The opinion of the court was delivered by: WEBER
Plaintiff is blind. The law of compensation, however, has endowed her with a remarkable facility for learning diverse and unrelated foreign languages. Her academic credentials are certified by degrees from two prestigious universities. Even more to her merit, she does not flaunt the ubiquitous doctorate whose glut on today's market makes it more of a substitute for rather than a recognition of genuine intellectual competence.
She is fully qualified and certified to teach in the public schools of Pennsylvania. A state certificate is required to teach in any public school in Pennsylvania. [24 P.S. 12-1201]. Plaintiff, to have acquired such state certificate, must have secured a physician's certificate of no major physical disability, unless such person submits a certificate from her university certifying that the applicant can perform the duties notwithstanding the impediment. [24 P.S. 12-1209].
Plaintiff applied to be placed on the eligibility list to teach in the Pittsburgh public schools. She took the physical examination required by the provisions of the state statute for appointment in the school districts of the first class (i.e. Pittsburgh) [24 P.S. 21-2108], under which it is provided that applicant must present a physician's certificate setting forth that applicant is not physically disqualified by reason of any acute physical defect from successfully performing the duties of a teacher.
The examining physician noted such physical defect but recommended that it be waived in view of plaintiff's extraordinary qualifications.
Plaintiff was not placed on the eligible list. She brings this action against a large number of defendants allegedly the membership of the Board of Education of the City of Pittsburgh, in their individual capacity, and three employees of the Board, the Superintendent and two Assistant Superintendents.
Plaintiff claims jurisdiction in this court under the Civil Rights Act, 42 U.S.C. 1983 and 1985. Plaintiff alleges that the refusal of defendants to place her on the eligibility list solely on the basis of a physical handicap constitutes a denial of substantial due process of law and of the equal protection of the law. Plaintiff adds vaguely pleaded conspiracy counts under 42 U.S.C. 1985.
Defendants have moved to dismiss for failure of the complaint to state a cause of action under the Civil Rights Act and for failure to plead a cause of action in conspiracy.
While there are probable defects in pleading such as misnomer, possible misjoinder of parties, and a failure to plead the conspiracy count with specificity, these might be cured by amendment. The other matters raised by defendants' motion are more critical, going to the sufficiency of the Civil Rights Act allegations which alone give us jurisdiction.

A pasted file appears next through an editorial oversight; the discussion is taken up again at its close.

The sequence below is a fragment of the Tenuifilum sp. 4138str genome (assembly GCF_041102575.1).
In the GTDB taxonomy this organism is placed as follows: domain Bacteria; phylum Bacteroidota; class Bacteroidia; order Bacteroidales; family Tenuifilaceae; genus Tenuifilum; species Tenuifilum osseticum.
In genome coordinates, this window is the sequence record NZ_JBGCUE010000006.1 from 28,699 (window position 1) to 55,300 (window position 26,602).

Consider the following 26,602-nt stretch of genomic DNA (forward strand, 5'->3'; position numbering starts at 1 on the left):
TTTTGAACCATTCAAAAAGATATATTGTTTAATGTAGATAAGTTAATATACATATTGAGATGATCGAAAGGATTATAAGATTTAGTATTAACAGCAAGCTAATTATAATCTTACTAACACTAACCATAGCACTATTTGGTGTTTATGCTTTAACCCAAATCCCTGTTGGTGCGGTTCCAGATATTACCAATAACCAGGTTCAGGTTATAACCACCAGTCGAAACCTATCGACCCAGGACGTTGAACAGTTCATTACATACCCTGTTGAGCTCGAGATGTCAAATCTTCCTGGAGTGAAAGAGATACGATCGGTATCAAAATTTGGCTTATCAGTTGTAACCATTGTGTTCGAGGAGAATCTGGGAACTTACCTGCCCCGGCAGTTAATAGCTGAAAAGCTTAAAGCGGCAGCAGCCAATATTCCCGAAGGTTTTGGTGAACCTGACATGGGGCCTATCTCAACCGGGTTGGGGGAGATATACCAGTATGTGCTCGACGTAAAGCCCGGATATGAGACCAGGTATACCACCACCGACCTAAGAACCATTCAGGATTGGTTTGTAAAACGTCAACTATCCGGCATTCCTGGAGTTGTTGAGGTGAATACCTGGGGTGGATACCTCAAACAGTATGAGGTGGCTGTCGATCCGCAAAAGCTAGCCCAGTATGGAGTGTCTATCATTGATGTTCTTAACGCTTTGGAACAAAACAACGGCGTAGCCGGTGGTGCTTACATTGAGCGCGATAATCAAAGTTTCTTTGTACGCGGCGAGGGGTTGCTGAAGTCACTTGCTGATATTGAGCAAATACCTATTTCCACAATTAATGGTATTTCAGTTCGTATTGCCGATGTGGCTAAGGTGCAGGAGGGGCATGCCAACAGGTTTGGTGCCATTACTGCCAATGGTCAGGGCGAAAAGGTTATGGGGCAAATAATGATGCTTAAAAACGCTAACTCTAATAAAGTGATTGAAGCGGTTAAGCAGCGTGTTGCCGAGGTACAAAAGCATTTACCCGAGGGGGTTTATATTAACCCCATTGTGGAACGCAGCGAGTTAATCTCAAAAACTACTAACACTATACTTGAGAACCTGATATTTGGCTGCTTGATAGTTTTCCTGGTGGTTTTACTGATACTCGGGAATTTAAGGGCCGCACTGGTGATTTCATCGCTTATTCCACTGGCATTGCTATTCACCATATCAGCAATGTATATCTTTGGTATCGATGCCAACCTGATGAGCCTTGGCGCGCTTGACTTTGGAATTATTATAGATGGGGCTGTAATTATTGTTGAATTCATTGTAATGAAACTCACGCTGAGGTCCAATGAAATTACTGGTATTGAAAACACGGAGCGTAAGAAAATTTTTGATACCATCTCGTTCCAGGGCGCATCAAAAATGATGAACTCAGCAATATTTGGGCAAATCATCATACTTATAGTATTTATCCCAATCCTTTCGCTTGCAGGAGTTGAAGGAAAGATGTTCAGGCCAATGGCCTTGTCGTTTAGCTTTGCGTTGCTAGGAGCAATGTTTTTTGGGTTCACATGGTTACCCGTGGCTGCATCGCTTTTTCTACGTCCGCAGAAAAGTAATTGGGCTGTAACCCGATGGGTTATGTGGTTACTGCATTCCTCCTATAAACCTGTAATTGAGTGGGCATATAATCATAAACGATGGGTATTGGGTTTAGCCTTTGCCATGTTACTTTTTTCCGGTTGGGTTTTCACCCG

This is a clear case for application of the doctrine of abstention. If the state courts should hold the action of defendants as unauthorized under state law it will not be necessary for the federal court to pass upon the Civil Rights or constitutional claim.
The abstention doctrine has been based, in part, on federal-state comity;
"This now well-established procedure is aimed at the avoidance of unnecessary interference by the federal courts with proper and validly administered state concerns, a course so essential to the balanced working of our federal system. To minimize the possibility of such interference a 'scrupulous regard for the rightful independence of state governments * * * should at all times actuate the federal courts,' Matthews v. Rodgers, 284 U.S. 521, 525, 52 S. Ct. 217, 76 L. Ed. 447, as their 'contribution * * * in furthering the harmonious relation between state and federal authority * * *' Railroad Commission of Texas v. Pullman Co., 312 U.S. 496, 501, 61 S. Ct. 643, 85 L. Ed. 971. In the service of this doctrine which this Court has applied in many different contexts, no principle has found more consistent or clear expression than that the federal courts should not adjudicate the constitutionality of state enactments fairly open to interpretation until the state courts have been afforded a reasonable opportunity to pass upon them." (citations omitted). Harrison v. N.A.A.C.P. 360 U.S. 167, 176, 79 S. Ct. 1025, 1030, 3 L. Ed. 2d 1152 .
We think there is something more than comity involved today. We note that the United States District Courts are flooded with claims allegedly arising under the Civil Rights Act. Every act, every administrative decision of every state and local official is today threatened by federal litigation. This extends to every organization or institution that receives some financial support from state or local government sources. If state and local governments are to remain viable instruments of government and not become administrative agencies of the federal court system, there must remain some avenue by which local concerns are solved locally through the democratic process. Using the federal Civil Rights Act as a vehicle to threaten every exercise of discretion in matters legitimately within the area of a state's competence is not the purpose of this grant of jurisdiction to the federal courts. Plaintiff's complaint does not reveal a deliberate, calculated state assault upon a constitutionally guaranteed freedom. It merely contests the application of a certain standard of ...